To better understand and combat the problem of illegal sports betting, the American Gaming Association, a national trade group representing the U.S. casino industry, held its first Law Enforcement Summit June 16. More than 30 law-enforcement leaders nationwide attended the summit, according to an AGA news release.
The summit included a demonstration of how technology can be used to monitor integrity of sports games, according to the release. Karl Bennison, chief of the Enforcement Division at the Nevada Gaming Control Board, and other gaming industry leaders also discussed how legalized, regulated sports betting in Nevada has been successful.
Based on summit discussions, the AGA’s Illegal Gambling Advisory Board is creating a report that will serve as a guide for policymakers, regulators and sports leagues to develop solutions, according to the release. One of those solutions cited by law enforcement is regulation.
“The reality is that illegal sports betting is a growing and dangerous problem; the scope is massive — hundreds of billions of dollars — and shows up on every street corner,” Ed Davis, former police commissioner of the City of Boston and a member of AGA’s Illegal Gambling Advisory Board, said in a news release.
“We need to look at the utility of a regulated, transparent sports betting market,” he added. “Consumers would rather do this in a regulated market that provides consumer protections, integrity of the game, and I would rather have certainty and transparency. It’s easier to maintain public safety in that type of environment.”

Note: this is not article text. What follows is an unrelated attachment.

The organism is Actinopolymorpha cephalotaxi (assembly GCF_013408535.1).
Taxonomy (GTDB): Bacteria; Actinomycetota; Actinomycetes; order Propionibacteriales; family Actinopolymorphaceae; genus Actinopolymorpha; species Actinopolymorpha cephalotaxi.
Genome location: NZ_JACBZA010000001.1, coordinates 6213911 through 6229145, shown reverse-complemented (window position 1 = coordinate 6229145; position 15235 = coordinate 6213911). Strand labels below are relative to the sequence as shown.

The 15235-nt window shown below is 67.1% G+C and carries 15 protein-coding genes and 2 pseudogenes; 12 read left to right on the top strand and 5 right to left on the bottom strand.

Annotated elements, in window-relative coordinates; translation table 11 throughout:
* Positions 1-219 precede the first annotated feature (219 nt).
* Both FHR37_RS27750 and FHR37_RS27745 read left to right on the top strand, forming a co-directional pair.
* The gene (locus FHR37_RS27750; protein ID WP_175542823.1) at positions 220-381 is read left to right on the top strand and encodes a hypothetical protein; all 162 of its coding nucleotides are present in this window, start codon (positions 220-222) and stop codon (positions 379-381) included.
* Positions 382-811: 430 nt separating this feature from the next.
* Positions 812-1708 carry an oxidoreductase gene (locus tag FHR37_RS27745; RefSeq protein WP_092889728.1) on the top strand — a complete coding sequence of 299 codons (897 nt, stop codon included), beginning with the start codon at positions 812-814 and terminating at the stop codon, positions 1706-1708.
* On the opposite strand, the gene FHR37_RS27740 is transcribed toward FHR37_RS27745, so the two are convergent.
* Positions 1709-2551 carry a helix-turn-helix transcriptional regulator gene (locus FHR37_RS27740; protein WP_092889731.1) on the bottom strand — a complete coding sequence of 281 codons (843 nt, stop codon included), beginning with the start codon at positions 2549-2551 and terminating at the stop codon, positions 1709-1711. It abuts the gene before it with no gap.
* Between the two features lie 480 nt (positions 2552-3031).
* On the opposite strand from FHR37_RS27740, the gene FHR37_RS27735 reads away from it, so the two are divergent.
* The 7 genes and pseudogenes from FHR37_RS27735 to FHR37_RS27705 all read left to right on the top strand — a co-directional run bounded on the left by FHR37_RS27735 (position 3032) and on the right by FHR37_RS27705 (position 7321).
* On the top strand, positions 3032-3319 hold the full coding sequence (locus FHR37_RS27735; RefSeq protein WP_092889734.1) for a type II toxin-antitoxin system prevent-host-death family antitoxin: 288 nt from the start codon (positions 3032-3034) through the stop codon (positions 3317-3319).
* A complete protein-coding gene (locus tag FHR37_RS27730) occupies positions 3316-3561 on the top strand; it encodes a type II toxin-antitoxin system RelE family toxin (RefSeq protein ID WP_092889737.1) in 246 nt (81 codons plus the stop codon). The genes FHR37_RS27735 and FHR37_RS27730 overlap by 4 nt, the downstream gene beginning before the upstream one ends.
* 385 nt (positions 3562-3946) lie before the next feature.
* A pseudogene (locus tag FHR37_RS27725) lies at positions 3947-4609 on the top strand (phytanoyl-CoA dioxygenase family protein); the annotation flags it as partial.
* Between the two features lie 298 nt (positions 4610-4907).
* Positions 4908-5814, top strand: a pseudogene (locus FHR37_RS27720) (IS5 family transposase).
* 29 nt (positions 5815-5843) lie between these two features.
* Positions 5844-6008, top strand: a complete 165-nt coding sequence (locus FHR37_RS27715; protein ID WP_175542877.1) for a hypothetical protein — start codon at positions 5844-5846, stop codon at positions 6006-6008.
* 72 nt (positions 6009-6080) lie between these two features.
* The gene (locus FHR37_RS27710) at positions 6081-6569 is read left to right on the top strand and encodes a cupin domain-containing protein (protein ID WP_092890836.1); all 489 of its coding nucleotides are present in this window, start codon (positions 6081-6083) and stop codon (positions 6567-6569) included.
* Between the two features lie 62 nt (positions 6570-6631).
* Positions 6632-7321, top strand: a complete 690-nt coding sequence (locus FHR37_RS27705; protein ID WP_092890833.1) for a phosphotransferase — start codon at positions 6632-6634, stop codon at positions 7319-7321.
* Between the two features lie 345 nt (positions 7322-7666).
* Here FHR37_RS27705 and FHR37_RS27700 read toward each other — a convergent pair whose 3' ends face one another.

The summit highlighted that the “illegal sports betting market funds large criminal enterprises and fails to protect the integrity of the sports we all love,” Geoff Freeman, president and CEO of the AGA, said in the release. “It’s time for a modernized approach that will support law enforcement around the country.”
The summit was part of AGA’s “Stop Illegal Gambling–Play it Safe” initiative, which it created in April 2015. The initiative unites gaming and law enforcement to expose the growing illegal gambling market that preys on consumers, siphons tax revenues and funds violent crime, according to an earlier AGA news release.
As part of the initiative, an Illegal Gambling Advisory Board was formed, made up of law-enforcement and gaming industry officials. The FBI and casino gaming industry are touting the FBI’s Internet Crime Complaint Center, www.ic3.gov, an online tool for the public to report tips and complaints pertaining to online crimes.
“Establishing and maintaining strong partnerships with public and private industry counterparts is essential in combating illegal gambling,” J. Chris Warrener, deputy assistant director of the FBI’s criminal investigative division, said in an earlier news release.
A report released by AGA last year and conducted by Virginia Commonwealth University professor Jay S. Albanese, PhD, details strong ties between illegal gambling operations and organized crime organizations in the U.S. In 2014, 80 operators in 23 states were convicted at the federal level of running illegal gambling businesses, according to the report.
The AGA’s illegal gambling initiative focuses on illegal sports betting; black market machines; internet sweepstakes cafes; and illegal online betting. The initiative seeks to distinguish the highly regulated, $240 billion legal gaming industry, which supports 1.7 million jobs in 40 states, from the criminal networks that rely on illegal gambling to fund violent crimes and drug and human trafficking, according to the AGA.
More information can be found at StopIllegalGambling.org.